Wednesday, March 19, 2008

70 years of Shashiliciousness

I've heard about Raj Kapoor calling his baby brother a taxi, flitting from project to project when anyone waved money at him. I don't know enough about Raj in general or Shashi's filming schedules in specific to comment on this, but it seems a little mean, especially since one of the fares he took was a very unsympathetic role in Raj's troubling (and slightly lechy) Satyam Shivam Sundaram. Yesterday, on Shashi's 70th birthday, Glamsham ran an article discussing what this approach achieved for Hindi and Indian films. It's a much more generous assessment, noting his his appeal to audiences in a variety of roles and his tendency to share the screen, as well as suggesting that the range of projects helped bring international attention to the richness of Indian cinema. Now that's what I call Shashilicious.

Aside: I spent Shashi's birthday yesterday flying home from Vienna, and on my Heathrow/O'Hare leg, I sat next to a pleasant and chatty man from Chicago who showed me pictures of his dog on his iPhone. As we were browing through the photos, I spotted a shot of a poster for Jodhaa Akbar, and it turns out he's an occasional Bollywood goer. We agreed that compared with the material evidence of historical royal excesses we had seen on our recent travels (he'd been in Istanbul, and I've been spying on the Hapsburgs and Wittelsbachs), the Mughals had by far the most attractive bling and other material accoutrements.

10 comments:

Memsaab said...

OMG, that is hilarious! The Mughals did have the best bling BY FAR....and I've visited a few schatzkammers too :-) that is just great.

Welcome home, and happy birthday Shashi!

Beth said...

They totally do. No doubt about it. I don't have knowledge to back this up, but they might even win the title worldwide, not just against central Europe and the Ottomans.

Aspi said...

Welcome back, Beth. Hatte eine gute Zeit?

DesiDivX said...

hey beth,
thought you might me interested in this
http://www.flickr.com/photos/decaflatte/2345264511/

cheers
ravi

Shweta Mehrotra Gahlawat said...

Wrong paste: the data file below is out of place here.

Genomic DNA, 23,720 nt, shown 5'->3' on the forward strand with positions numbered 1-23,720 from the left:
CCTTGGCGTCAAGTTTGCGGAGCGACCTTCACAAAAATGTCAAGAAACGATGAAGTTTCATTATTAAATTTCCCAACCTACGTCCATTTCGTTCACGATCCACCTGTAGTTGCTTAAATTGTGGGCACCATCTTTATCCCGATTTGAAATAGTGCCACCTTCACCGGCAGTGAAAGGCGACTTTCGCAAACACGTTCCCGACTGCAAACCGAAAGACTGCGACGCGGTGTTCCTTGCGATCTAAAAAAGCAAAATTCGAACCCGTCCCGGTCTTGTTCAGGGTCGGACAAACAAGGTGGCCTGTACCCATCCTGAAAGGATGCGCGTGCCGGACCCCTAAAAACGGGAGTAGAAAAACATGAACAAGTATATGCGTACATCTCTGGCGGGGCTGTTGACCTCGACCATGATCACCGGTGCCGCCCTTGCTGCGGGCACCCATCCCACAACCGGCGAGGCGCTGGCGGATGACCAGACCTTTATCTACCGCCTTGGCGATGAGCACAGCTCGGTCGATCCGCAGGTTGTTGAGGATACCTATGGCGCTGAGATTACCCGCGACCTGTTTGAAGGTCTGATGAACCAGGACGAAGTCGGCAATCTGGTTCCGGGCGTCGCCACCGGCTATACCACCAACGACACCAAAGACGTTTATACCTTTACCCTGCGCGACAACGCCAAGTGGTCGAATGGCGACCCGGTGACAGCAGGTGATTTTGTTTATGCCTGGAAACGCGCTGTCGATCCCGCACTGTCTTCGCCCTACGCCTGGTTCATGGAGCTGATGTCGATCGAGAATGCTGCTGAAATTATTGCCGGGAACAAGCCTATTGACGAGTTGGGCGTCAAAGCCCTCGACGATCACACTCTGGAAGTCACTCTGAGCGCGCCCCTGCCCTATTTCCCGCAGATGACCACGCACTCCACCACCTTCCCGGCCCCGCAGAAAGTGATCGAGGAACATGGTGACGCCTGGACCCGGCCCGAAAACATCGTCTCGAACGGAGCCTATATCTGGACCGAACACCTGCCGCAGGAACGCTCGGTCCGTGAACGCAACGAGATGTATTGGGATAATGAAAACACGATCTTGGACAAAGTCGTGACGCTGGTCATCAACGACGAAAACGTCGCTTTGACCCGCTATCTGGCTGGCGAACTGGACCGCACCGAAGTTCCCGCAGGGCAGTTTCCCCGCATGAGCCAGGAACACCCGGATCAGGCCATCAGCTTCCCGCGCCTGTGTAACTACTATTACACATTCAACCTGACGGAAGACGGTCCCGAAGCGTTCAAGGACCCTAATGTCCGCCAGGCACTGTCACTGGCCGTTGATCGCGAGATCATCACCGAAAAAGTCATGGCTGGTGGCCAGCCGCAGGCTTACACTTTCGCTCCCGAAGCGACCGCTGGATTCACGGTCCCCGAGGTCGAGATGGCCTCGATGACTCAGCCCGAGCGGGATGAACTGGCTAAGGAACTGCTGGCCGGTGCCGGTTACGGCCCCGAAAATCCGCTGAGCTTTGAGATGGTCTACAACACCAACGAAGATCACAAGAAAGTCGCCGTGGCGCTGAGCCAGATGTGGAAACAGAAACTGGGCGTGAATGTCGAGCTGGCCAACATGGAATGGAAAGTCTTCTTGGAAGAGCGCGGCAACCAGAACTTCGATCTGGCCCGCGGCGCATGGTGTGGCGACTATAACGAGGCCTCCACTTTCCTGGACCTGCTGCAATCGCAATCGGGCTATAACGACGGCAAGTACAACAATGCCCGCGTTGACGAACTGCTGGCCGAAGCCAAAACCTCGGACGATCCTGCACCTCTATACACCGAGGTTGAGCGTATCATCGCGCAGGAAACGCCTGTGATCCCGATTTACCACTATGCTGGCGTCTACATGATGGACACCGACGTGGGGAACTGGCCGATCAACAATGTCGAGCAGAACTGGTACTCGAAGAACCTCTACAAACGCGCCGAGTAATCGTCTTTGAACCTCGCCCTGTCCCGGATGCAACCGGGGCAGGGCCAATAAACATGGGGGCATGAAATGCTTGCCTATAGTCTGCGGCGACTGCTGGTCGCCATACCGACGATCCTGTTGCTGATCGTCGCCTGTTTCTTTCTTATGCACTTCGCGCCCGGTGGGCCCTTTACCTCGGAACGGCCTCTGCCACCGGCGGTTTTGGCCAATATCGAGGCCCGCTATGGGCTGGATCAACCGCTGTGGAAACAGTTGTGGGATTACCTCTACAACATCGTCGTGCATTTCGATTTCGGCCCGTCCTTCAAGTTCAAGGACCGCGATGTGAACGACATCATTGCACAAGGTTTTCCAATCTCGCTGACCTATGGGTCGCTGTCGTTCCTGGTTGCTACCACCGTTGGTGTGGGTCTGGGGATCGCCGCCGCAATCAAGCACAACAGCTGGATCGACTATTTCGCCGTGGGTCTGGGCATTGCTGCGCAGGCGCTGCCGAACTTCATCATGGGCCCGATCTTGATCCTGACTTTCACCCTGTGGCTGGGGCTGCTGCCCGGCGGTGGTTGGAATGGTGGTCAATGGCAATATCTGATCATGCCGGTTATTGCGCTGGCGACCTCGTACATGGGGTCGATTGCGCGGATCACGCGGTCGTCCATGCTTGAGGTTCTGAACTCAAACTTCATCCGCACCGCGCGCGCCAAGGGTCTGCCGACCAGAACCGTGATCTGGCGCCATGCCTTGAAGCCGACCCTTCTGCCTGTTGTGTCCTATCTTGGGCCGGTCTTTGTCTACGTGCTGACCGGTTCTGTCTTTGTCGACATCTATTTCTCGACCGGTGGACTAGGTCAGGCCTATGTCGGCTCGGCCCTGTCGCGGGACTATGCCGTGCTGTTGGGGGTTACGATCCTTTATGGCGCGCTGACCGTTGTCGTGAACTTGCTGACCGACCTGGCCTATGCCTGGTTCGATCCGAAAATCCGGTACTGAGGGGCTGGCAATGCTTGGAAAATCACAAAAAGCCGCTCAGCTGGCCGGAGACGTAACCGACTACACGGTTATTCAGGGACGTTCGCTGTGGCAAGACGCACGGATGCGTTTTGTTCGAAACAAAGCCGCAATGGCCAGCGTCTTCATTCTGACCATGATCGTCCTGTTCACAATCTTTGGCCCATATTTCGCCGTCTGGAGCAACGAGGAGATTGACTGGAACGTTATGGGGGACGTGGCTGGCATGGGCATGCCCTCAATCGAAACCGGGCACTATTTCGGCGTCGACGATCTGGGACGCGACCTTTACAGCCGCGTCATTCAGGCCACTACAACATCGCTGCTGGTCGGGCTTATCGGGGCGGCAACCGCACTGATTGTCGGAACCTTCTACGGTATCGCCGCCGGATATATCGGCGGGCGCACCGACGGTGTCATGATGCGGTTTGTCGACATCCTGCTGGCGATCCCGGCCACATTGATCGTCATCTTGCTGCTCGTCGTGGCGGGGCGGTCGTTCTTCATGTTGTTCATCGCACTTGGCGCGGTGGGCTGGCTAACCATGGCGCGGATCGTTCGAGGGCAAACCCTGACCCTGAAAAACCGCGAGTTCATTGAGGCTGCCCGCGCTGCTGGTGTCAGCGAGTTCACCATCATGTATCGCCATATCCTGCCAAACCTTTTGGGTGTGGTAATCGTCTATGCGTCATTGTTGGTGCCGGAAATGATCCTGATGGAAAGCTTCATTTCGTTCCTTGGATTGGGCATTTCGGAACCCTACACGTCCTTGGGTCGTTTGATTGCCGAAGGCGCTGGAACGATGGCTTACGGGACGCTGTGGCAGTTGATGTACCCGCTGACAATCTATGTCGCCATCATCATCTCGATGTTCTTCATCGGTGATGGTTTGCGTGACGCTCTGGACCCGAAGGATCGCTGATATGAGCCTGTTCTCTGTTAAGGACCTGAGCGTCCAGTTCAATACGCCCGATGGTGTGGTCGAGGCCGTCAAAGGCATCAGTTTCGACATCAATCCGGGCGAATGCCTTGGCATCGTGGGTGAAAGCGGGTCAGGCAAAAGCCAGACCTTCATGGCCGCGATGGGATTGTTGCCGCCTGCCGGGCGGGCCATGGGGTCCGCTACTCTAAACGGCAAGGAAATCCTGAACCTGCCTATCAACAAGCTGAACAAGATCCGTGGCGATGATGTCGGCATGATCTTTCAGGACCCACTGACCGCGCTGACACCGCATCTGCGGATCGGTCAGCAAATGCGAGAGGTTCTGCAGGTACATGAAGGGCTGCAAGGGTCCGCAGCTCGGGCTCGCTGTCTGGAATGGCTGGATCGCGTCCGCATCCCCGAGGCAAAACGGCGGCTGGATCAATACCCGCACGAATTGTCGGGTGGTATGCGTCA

That is definitely a interesting article. For myself, I've been devoted to Shashi since "Kabhi Kabhi"- a movie that was essentially dedicated (though I may be too harsh here) to Amit's moroseness- Shashi actually delivered a v natural and almost heartwarming performance. I really beleive that he firmly represented the "modern man" in the movie, an antithesis to the popular hero of the times.
Gosh I am SO glad he was a taxi- he can be a cab or bike or plane or whatever he likes, and take all the fares he wants!
:D

Beth said...

Aspi - Ja! Natürlich! I saw/did interesting things, learned a lot, spent high quality time with lovely people, and ate some seriously good food. A perfect vacation, really.

DesiDivX - kewl!

Shweta - Very well put! I hadn't thought of Kabhi Kabhi like that but I think you're exactly right. I am so not interested in moroseness - thank goodness for Shashiliciousness to balance it out.

indiequill said...

Well, according to people who knew him best, Raj Kapoor wasnt a very nice man. So im not surprised. Welcome back!

Beth said...

iq - Thank you! And phhhhbt to Raj.

celluloidrant said...

Beth,

The Mughals did have some amazing bling, but back then, a whole bunch of pricely states did that. The Salarjung museum in Hyderabad periodically has exhibitions of the Nizam's jewelry. I visited one of those in '06, and I gotta tell you, most of those women probably died of a broken neck from wearing all those boulders.

But that's not what caught my attention in this post. You called Satyam Shivam Sundaram slightly lechy. Slightly? :D

RK, of course, defended the movie saying people would come into the theatres to watch Zeenat Aman's... erm, assets, and go out remembering the movie. Many years after watching the movie, I still don't remember much else other than Zeenat. And I don't think it's just me either.

~r

Beth said...

r - Your comment has me giggling wildly. I would love to see that exhibition - I somehow missed exhibits of bling when I was traveling around India.

You're totally right - "slightly" is an understatement. As for what people remember, most of what I remember is 1) Shashi being pretty and 2) wondering why we saw so much skin if we're supposed to learn not to judge a book by its cover?